There are times when silence speaks louder than words, and right now — with the new escalation of violence in Syria, where airstrikes in a rebel enclave have killed at least 335 people since the beginning of the week — is one of them.
That's why the United Nations Children's Fund reacted to the reports of mass casualties among children in eastern Ghouta, in the capital Damascus, with a "blank statement" containing just one sentence: "No words will do justice to the children killed, their mothers, their fathers and their loved ones."
But for journalists, whose job is to put words on facts — even on the most atrocious ones — only the strongest terms will serve to describe the horror of what is now happening in Syria.
"With every child who dies, with every act of brutality that goes unpunished, eastern Ghouta more closely resembles what Kofi Annan once called the worst crime committed on European soil since 1945," The Guardian's Simon Tisdall writes. "Eastern Ghouta is turning into Syria's Srebrenica."
Wednesday's editorial in The New York Times strikes a similar tone, "Degrading the Islamic State has not created an opening for peace in Syria," the newspaper argues. "Instead, the country's vicious president, Bashar al-Assad, and his enablers in Russia and Iran have exploited the battlefield successes against ISIS to unleash a new round of carnage on civilians, as the leaders of the United States and other world powers largely stand by, unwilling or unable to do anything to stop it. Shame on them all."
As columnist Stefan Ulrich notes in the German daily Süddeutsche Zeitung, Russia's constant use of its veto power (sometimes joined by China) has so far blocked the UN Security Council from adopting a resolution on Syria. Even so, "the world community is not as powerless as it's pretending to be," he argues. "If the Security Council continues to fail as brutally as it has for years in Syria, then the UN General Assembly, which includes almost all the states of the world, can convene a special session."
During the United Nations Security Council meeting on the situation in Syria on Feb. 22nd — Photo: Li Muzi/Xinhua/ZUMA
It's done so before — in 1950, during the Korean War — with what's known as a "Uniting for peace resolution," Ulrich explains. "Acting as a kind of world parliament, the General Assembly embodies the will of humanity far better than the Security Council, in which only 15 states sit," the columnist writes. "Under ‘United for peace,' the General Assembly could make recommendations to the UN member states and, with a two-thirds majority, to the Security Council as well, as to what must be done to end the war in Syria." Ulrich says the move would create "considerable political pressure,' especially on the Security Council's veto-holding powers.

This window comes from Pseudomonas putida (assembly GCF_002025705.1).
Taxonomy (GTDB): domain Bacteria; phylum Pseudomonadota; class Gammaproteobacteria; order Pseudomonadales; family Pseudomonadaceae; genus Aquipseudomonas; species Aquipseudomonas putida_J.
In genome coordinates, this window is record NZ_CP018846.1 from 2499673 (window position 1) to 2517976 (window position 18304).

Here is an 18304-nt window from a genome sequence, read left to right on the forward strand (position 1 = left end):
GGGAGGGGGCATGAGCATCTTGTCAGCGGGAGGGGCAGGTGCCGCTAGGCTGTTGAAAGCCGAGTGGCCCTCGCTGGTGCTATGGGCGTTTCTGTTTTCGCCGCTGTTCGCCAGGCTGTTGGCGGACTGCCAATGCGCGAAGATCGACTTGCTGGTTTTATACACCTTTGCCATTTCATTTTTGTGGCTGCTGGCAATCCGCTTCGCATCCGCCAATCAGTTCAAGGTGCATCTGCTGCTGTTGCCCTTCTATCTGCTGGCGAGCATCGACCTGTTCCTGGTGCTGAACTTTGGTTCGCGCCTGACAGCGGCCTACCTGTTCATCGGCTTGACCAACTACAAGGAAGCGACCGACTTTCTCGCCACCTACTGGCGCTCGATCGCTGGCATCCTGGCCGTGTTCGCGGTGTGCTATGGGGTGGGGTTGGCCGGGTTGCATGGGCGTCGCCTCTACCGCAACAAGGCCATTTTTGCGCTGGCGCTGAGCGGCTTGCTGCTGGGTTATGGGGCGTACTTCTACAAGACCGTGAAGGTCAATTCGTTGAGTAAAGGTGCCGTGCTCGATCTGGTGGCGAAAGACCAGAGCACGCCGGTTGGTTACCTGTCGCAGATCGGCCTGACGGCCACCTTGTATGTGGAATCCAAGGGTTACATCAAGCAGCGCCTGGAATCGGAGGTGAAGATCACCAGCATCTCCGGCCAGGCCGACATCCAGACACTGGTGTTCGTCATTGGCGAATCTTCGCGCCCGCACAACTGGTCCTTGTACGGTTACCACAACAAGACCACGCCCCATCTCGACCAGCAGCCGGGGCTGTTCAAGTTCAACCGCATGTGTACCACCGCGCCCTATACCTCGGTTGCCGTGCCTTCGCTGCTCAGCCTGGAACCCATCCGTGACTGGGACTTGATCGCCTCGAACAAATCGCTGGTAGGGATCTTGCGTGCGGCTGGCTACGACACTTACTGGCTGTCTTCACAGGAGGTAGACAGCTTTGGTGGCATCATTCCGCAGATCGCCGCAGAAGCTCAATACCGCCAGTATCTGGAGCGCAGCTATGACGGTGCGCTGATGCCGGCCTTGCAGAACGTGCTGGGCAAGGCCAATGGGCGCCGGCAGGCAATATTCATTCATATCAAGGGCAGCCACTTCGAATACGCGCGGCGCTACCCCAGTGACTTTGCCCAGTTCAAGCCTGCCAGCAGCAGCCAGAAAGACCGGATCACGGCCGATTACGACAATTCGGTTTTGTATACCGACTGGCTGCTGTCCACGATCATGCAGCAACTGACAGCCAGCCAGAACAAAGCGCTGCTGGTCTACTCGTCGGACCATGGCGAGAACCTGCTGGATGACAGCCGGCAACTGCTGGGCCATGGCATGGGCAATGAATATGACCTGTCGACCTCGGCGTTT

But the bigger — and more difficult — question at this point may no longer be how peace in Syria is possible, but rather whether it is at all possible. It's hard to believe that just five months ago, various pundits around the world believed the war was nearing its end, with a victory for Assad. Now, beyond the tragedy unfolding in eastern Ghouta, the conflict, which has been raging for close to seven years now, appears more complicated diplomatically and geographically than ever.
"Syria is more at war now than it's ever been," journalist Alain Frachon writes in his weekly column for the French daily Le Monde. "The survival of Bashar al-Assad's regime, which has been on Russian and Iranian life support, might be guaranteed. But each day, dozens of Syrians are killed, hundreds injured and thousands displaced. The burning fires of the main conflict — the one that opposes Damascus to what's left of a rebellion dominated by Islamists — are being fanned by two other ones: The Turkish-Kurdish fight and the Iran-Israel confrontation. Which makes it three war fronts for Syria, repository as it were of the region's infinite complexities."
Seen from that angle, the Russian intervention in September 2015, which quickly and clearly tilted the balance in Assad's favor, is now backfiring badly and placing Moscow in front of a dilemma, Frachon argues. "Should it allow itself to become overwhelmed by Turkey and the Kurdish question and therefore have to arbitrate between Ankara and Damascus?" he asks. "Or should it let itself be overwhelmed by Tehran and take the risk of a major conflict between Iran and Israel torpedoing Russia's gains in Syria?"
Complicating matters is a U.S. administration "without a global vision," international relations expert Renaud Girard argues in the French newspaper Le Figaro. That, combined with a weak Europe, could soon bring us to a point where the West is "strategically powerless," he warns.
Given this week's carnage in Syria, and the lack of any meaningful reaction from Western powers, that may already be the case.
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